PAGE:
Kurt Busch suspension upheld by NASCAR Final Appeals Officer

Kurt Busch walks away from the building where his suspension appeal hearing was heard on Saturday in Daytona Beach, Florida.

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Kurt Busch is out of appeals.

NASCAR Final Appeals Officer Bryan Moss on Saturday denied Busch’s last-ditch effort to lift an indefinite suspension from all NASCAR activity imposed by the sanctioning body Friday night.

Moss is the former president of Gulfstream Aerospace.

Busch will not race in Sunday’s Daytona 500, and his spot in the No. 41 Stewart-Haas Racing Chevrolet will be filled by Regan Smith in NASCAR’s biggest race.

NASCAR issued a statement late Saturday night, which read, in part:

"Upon hearing tonight’s testimony, Bryan Moss, the National Motorsports Final Appeals Officer, made the following decisions:

"The appellant violated the Rules set forth in the penalty notice and the decision of the National Motorsports Appeals Panel was correct;

"The penalty was within the scope of the guidelines;

"The National Motorsports Final Appeals Officer upholds the original penalty levied by NASCAR.

"The decision of the National Motorsports Final Appeals Officer is final and binding on all parties.

NASCAR upholds indefinite suspension of Kurt Busch

"Kurt Busch now has exhausted his appeal options under the NASCAR Rulebook, and the indefinite suspension remains in effect.

"He will not be allowed to race nor participate in any NASCAR activities until further notice."

Earlier Saturday, Busch’s suspension appeal was denied by a three-member National Motorsports Appeals Panel at NASCAR headquarters in Daytona Beach, Florida. As a result, the 2004 Sprint Cup champion will miss Sunday’s Daytona 500.

Panel members who ruled on the Busch case were former NASCAR executive Paul Brooks, former racer Lyn St. James and Kevin Whitaker.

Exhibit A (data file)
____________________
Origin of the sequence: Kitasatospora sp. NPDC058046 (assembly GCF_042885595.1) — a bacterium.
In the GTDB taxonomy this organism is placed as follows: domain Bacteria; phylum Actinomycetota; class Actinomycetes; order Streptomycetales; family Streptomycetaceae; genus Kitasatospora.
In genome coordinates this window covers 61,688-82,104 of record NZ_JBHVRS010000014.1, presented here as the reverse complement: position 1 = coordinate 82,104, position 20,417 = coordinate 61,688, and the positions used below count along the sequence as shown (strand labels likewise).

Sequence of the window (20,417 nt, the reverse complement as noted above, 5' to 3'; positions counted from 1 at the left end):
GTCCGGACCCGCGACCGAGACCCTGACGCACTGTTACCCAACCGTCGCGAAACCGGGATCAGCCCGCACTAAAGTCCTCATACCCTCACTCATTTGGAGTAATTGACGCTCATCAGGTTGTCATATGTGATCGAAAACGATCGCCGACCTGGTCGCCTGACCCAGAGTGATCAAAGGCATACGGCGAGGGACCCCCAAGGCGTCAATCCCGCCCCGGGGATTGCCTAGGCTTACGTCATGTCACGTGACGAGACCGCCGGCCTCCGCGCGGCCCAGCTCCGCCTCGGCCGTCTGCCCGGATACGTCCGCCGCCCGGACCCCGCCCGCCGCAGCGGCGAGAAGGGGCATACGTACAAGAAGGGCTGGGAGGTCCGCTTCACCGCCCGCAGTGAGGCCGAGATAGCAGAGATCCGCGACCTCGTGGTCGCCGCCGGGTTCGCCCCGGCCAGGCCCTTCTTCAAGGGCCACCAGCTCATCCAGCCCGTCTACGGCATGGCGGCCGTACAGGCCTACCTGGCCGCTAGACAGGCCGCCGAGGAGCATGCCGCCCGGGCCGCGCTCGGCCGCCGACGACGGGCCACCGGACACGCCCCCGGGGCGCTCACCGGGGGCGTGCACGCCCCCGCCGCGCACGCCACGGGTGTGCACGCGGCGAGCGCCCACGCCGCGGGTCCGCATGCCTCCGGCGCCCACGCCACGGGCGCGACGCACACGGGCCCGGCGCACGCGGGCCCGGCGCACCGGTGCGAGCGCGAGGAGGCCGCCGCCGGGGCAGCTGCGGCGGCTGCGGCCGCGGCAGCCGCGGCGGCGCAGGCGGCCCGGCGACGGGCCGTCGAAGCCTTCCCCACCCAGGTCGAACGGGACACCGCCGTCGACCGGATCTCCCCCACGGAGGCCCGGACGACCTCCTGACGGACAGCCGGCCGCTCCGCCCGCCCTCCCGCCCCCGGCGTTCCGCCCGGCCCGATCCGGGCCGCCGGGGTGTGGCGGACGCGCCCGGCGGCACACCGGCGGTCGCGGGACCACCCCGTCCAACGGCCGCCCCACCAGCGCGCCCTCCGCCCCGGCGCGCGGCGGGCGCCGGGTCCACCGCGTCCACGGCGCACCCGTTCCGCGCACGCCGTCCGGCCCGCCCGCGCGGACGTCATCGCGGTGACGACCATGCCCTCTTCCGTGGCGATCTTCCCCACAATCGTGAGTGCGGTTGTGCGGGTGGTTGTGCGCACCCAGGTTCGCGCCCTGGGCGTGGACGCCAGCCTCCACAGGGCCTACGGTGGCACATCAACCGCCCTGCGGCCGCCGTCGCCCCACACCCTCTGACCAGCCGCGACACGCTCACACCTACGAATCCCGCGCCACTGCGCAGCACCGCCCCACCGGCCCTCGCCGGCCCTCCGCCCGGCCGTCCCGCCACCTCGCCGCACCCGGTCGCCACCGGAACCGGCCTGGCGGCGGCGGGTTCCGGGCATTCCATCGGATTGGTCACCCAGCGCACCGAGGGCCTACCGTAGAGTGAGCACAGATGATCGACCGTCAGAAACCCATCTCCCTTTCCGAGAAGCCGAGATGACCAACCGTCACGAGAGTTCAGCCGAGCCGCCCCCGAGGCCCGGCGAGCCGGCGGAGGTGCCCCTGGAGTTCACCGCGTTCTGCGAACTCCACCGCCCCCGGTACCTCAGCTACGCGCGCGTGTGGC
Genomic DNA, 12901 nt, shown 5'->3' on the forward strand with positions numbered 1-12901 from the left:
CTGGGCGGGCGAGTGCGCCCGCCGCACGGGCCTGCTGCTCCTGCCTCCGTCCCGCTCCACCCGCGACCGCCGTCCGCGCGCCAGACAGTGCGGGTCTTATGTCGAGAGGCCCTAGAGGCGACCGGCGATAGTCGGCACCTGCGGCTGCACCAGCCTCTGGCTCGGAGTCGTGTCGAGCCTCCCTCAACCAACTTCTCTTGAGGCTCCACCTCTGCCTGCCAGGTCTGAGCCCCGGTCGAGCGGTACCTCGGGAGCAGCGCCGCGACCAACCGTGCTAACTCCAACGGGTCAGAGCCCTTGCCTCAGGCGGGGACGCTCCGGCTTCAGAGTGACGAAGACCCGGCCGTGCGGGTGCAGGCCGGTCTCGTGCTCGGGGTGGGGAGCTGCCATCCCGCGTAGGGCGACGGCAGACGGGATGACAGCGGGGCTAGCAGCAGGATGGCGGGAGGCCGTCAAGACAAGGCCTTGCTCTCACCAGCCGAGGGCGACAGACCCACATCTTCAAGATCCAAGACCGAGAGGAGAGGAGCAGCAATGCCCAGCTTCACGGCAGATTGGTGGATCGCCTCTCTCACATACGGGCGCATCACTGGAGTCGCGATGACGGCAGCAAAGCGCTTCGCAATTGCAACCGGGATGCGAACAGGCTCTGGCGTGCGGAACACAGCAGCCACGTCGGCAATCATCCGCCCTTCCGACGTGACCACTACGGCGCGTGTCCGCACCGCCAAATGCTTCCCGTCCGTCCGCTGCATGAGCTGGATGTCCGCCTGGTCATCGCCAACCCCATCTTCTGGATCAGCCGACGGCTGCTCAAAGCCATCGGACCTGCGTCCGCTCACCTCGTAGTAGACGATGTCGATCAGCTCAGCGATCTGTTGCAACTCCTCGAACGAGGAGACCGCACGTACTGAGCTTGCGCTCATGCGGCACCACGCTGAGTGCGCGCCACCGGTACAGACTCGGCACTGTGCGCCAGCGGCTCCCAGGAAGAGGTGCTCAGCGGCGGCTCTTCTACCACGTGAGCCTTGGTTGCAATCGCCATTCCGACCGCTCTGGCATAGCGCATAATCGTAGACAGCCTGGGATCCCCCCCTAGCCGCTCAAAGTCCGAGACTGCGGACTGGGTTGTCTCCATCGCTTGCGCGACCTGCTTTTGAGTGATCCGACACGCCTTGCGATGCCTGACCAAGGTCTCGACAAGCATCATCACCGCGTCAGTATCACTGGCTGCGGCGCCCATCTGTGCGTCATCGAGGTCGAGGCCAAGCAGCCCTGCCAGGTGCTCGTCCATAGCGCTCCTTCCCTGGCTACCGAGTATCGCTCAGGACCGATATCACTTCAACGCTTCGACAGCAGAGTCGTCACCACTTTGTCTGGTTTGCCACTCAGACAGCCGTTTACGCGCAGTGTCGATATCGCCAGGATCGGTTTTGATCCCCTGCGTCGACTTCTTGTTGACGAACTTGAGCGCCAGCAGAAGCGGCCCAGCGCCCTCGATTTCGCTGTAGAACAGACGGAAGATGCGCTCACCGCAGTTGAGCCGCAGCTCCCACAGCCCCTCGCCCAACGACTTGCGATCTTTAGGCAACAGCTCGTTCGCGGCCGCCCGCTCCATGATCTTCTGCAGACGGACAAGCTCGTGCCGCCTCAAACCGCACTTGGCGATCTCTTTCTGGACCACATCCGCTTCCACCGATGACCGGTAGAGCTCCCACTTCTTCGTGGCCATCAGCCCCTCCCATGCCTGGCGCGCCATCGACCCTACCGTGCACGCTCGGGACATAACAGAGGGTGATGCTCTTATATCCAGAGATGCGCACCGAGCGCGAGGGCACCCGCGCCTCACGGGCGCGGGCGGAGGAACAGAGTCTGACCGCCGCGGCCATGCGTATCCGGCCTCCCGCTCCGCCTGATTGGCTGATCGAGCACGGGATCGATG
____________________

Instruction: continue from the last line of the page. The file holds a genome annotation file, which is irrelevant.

Busch was suspended Friday night after Kent County (Delaware) Commissioner David Jones ruled that "it is more likely than not" that Busch "committed an act of abuse" against former girlfriend Patricia Driscoll during a dispute last Sept. 26, 2014, at Dover International Speedway.

Kurt Busch merchandise begins disappearing after suspension

On Monday, Jones ruled in favor of Driscoll’s request, but the full language of his ruling was not published until Friday.

Jones approved Driscoll’s request for a protective order barring Busch from contacting her was released Friday afternoon. In his ruling, Jones said Busch "committed an act of domestic violence" against Driscoll  "by manually strangling her by placing his left hand on her throat, while placing his right hand on her chin and face and smashing her head into the wall of his motor home, thereby recklessly placing (Driscoll) in reasonable fear of physical injury."

"Given the serious nature of the findings and conclusions made by the Commissioner of the Family Court of the State of Delaware, NASCAR has indefinitely suspended driver Kurt Busch, effective immediately. He will not be allowed to race nor participate in any NASCAR activities until further notice," NASCAR said in a statement issued at 6:10 p.m. ET Friday.

Haas has not commented since the Friday suspension, and he may not be willing to pay for the car if Busch is not behind the wheel.

"We haven’t spoken about anything beyond that," SHR executive vice president Brett Frood told the Associated Press.

"We are unhappy with the latest decision to deny our re-appeal, but we will continue to exhaust every procedural and legal remedy we have available to us until Kurt Busch is vindicated," Busch’s attorney, Rusty Hardin, said in a statement after Saturday’s final appeal. "Along the way, we intend to continue to call attention to the facts and witnesses that will shed light on Ms. Driscoll’s true character, motivations and history."

The Associated Press contributed to this report.